Life from the wheelchair

Nothing like a couple broken limbs to change my perspective on life. I used to be rather tall. From the wheelchair, my shoulder barely rises above the kitchen counters. I suddenly understand the short person’s and wheelchair person’s dilemma. Everything is too high. I can just see over the edge of the frying pan to check my breakfast egg.
With my long arms I can reach the over-the-stove microwave to open the door and shove in a small dish of food. If the turn table ends with the dish at the back of the oven, I turn the carousel until the food comes to the front so I can remove it. I don’t anticipate cleaning that device any time soon. Not from a wheelchair.
I did however clean the kitchen counters. Using my right arm and leg, I hoisted myself out of the lounge chair, flopped into the wheelchair and rolled backward into the kitchen. My keep- it-straight, broken leg blocks my path to most items. The broken left wrist mandates reaching over the chair if an item is on my left side. I approach the dishwasher at an angle almost close enough to toss dishes into the holders and drop the silverware into the basket before debating the importance of glasses being upside down. I even managed to wipe off the counters and wash a couple of skillets. My long arms can reach the dirty part of the counter. The rest must be clean. I can’t see into the sink, but I can fill it with the hot sudsy water and slosh cleaning rag around. The broken arm must stay dry, it did wipe a few things with a wet rag.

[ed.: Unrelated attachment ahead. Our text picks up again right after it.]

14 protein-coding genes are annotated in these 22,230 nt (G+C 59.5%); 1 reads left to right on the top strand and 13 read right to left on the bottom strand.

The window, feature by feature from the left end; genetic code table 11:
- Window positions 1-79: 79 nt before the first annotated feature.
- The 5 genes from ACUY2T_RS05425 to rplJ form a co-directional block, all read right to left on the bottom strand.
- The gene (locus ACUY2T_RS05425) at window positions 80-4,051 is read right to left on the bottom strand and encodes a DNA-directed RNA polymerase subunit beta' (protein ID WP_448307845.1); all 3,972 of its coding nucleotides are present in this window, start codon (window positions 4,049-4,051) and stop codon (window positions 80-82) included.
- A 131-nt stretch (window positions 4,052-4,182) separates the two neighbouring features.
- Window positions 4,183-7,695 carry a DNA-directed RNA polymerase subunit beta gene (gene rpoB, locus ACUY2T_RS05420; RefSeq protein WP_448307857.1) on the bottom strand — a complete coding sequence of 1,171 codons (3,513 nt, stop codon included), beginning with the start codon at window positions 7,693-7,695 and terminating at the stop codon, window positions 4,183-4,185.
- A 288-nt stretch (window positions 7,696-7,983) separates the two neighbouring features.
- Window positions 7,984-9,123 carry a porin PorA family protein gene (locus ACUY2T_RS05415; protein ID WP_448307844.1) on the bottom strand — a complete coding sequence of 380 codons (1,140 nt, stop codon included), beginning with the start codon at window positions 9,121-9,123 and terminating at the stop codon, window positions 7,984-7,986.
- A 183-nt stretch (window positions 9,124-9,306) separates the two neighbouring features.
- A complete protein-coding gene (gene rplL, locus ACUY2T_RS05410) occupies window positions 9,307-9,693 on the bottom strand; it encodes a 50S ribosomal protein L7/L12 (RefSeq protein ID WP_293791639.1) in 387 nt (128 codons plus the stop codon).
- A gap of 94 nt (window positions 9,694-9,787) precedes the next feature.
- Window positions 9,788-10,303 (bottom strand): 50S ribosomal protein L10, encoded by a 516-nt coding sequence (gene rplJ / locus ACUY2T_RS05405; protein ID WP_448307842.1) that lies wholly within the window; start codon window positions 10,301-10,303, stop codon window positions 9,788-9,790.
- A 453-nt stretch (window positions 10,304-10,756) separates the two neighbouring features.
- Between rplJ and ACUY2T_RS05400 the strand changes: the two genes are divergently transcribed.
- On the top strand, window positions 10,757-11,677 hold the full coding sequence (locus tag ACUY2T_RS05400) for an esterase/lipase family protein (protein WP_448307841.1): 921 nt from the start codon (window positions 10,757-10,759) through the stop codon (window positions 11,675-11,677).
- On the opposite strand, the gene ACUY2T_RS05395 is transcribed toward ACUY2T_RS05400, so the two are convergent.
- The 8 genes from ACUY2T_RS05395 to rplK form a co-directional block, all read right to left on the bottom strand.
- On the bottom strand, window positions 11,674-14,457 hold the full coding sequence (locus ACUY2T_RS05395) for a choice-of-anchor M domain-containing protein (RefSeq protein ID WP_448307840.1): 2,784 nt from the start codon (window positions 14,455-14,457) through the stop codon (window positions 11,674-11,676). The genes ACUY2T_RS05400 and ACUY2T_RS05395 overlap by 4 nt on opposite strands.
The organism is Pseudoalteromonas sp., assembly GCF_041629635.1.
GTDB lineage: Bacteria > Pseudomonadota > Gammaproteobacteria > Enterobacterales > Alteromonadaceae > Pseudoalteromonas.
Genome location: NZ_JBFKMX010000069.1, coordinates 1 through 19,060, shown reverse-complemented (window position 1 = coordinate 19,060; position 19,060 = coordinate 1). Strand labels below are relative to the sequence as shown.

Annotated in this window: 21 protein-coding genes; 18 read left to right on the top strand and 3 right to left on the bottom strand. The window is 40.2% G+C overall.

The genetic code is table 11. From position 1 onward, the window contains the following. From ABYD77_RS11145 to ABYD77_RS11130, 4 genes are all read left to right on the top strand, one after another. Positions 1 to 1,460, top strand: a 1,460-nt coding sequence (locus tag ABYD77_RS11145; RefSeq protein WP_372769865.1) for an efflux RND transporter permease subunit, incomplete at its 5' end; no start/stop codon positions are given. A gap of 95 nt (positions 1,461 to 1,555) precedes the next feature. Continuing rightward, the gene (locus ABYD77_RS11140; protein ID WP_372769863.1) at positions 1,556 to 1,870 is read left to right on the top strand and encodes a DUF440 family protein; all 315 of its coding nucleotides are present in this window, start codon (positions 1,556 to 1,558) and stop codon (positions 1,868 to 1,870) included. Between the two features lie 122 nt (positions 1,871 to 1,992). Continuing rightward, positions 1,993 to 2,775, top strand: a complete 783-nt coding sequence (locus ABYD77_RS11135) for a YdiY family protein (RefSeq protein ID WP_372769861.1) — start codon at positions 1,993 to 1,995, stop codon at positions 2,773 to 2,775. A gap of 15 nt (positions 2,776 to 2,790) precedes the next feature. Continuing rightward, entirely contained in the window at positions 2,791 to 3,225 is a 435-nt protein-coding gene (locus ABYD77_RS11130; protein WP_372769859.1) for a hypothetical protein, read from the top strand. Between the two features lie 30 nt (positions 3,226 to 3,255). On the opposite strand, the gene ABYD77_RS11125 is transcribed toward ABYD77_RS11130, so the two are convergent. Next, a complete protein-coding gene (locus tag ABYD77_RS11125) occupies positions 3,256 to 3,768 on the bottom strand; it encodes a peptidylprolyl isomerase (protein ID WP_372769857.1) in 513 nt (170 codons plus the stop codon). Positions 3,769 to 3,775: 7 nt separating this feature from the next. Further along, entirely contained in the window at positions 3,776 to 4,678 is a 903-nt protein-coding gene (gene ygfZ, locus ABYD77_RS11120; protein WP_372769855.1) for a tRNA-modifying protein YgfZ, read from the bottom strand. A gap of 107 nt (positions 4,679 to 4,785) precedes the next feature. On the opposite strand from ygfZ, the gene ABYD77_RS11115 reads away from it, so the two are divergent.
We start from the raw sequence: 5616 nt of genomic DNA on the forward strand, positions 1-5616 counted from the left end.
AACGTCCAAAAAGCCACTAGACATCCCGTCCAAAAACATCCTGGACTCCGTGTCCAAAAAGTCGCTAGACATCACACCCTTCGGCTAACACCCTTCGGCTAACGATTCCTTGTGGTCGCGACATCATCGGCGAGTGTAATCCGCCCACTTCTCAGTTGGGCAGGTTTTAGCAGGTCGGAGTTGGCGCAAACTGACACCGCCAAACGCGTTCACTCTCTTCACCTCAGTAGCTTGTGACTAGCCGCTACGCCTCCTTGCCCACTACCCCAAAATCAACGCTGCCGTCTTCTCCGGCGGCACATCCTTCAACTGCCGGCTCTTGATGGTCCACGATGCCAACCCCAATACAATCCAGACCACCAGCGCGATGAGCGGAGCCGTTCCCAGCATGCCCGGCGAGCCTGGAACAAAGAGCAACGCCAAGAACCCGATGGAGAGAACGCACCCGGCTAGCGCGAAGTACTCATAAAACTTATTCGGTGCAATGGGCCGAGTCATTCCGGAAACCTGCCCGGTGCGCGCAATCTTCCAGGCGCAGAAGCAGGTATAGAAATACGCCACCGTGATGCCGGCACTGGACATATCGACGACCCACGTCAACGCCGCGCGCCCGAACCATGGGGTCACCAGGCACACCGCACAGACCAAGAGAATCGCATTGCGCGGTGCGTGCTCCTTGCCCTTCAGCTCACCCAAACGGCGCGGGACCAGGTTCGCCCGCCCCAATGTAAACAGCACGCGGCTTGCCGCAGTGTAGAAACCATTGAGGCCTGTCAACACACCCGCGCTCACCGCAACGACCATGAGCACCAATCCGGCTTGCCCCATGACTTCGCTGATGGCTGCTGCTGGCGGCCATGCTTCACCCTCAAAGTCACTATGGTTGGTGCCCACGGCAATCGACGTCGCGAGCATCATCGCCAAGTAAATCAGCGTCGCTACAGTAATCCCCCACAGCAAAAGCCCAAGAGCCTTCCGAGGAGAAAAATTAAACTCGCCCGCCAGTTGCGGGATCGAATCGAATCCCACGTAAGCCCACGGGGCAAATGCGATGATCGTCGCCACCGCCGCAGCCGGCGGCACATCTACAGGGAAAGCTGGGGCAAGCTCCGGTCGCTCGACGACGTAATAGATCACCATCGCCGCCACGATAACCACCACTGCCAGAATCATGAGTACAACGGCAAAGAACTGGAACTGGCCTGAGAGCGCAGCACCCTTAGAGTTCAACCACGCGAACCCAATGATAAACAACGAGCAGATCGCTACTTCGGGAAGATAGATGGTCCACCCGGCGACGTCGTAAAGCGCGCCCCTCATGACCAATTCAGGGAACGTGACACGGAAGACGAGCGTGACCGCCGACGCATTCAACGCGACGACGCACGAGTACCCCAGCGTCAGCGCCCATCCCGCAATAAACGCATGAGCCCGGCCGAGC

With a broken leg, I can technically stand and cook – or so the physical therapist said. With a broken leg, a broken arm and a walker, I have yet to figure out a safe way to do that for more than about seven minutes.
Opening the refrigerator as a stiff, one-sided person, I wheel myself backwards so my right hand can pull the door as I roll it open, then roll forward to reach the food. If we have a full gallon of milk to set on the counter, I start my weight lifting therapy early that day.
Carrying food in a wheelchair, I often spill something. I shrug it off. Who will notice if I have a few crumbs of cereal or wet spots on my black shorts?
One day my husband brought home a couple packages of cookies and placed them on the middle shelf of the cupboards over the counter. He thought they were wonderful. I wanted one. II rolled the wheelchair this way and that. I reached, jerked up and down in the seat and still could not reach them. I experienced the short person’s challenge – except I could not climb on the counter.
I could have gone back to the walker, locked the wheels on the chair, pushed myself up with one foot and arm, hopped to the cookie cupboard, carefully balanced on one foot while leaning on the arm rest and reaching with my right arm. I decided those store bought cookies wouldn’t taste all that good anyway.
And yet, I keep trying to do more in the kitchen. My inspiration comes from a local woman whose arthritis, years ago, forced her into a wheelchair. She cooked and sewed every day. She told me she kept her dishes in the dishwasher even if it meant, “Some of them get washed two or three times before I actually use them.” Makes sense to me: Convenience over convention. If she could do it, then so will I … at least until the physical therapy exercises have me on my feet again.